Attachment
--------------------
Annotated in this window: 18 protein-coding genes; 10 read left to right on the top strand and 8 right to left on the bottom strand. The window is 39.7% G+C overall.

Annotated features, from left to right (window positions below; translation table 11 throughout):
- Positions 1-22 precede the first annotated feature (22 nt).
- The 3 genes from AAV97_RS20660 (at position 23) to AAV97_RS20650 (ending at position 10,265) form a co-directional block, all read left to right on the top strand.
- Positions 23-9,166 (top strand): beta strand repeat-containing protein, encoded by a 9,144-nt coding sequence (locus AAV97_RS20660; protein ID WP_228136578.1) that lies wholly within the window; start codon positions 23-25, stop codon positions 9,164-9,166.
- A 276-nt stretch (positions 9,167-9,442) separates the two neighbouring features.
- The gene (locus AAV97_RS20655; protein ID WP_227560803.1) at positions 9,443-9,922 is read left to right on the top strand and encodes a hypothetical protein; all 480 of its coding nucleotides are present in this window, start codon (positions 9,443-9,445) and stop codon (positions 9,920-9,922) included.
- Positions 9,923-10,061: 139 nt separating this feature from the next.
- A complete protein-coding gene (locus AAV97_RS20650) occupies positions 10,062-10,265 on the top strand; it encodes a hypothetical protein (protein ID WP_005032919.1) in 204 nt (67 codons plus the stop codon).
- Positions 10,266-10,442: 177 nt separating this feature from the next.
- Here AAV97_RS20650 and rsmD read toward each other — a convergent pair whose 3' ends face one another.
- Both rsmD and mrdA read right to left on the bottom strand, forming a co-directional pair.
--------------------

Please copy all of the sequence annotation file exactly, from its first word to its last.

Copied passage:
Annotated in this window: 18 protein-coding genes; 10 read left to right on the top strand and 8 right to left on the bottom strand. The window is 39.7% G+C overall.

Annotated features, from left to right (window positions below; translation table 11 throughout):
- Positions 1-22 precede the first annotated feature (22 nt).
- The 3 genes from AAV97_RS20660 (at position 23) to AAV97_RS20650 (ending at position 10,265) form a co-directional block, all read left to right on the top strand.
- Positions 23-9,166 (top strand): beta strand repeat-containing protein, encoded by a 9,144-nt coding sequence (locus AAV97_RS20660; protein ID WP_228136578.1) that lies wholly within the window; start codon positions 23-25, stop codon positions 9,164-9,166.
- A 276-nt stretch (positions 9,167-9,442) separates the two neighbouring features.
- The gene (locus AAV97_RS20655; protein ID WP_227560803.1) at positions 9,443-9,922 is read left to right on the top strand and encodes a hypothetical protein; all 480 of its coding nucleotides are present in this window, start codon (positions 9,443-9,445) and stop codon (positions 9,920-9,922) included.
- Positions 9,923-10,061: 139 nt separating this feature from the next.
- A complete protein-coding gene (locus AAV97_RS20650) occupies positions 10,062-10,265 on the top strand; it encodes a hypothetical protein (protein ID WP_005032919.1) in 204 nt (67 codons plus the stop codon).
- Positions 10,266-10,442: 177 nt separating this feature from the next.
- Here AAV97_RS20650 and rsmD read toward each other — a convergent pair whose 3' ends face one another.
- Both rsmD and mrdA read right to left on the bottom strand, forming a co-directional pair.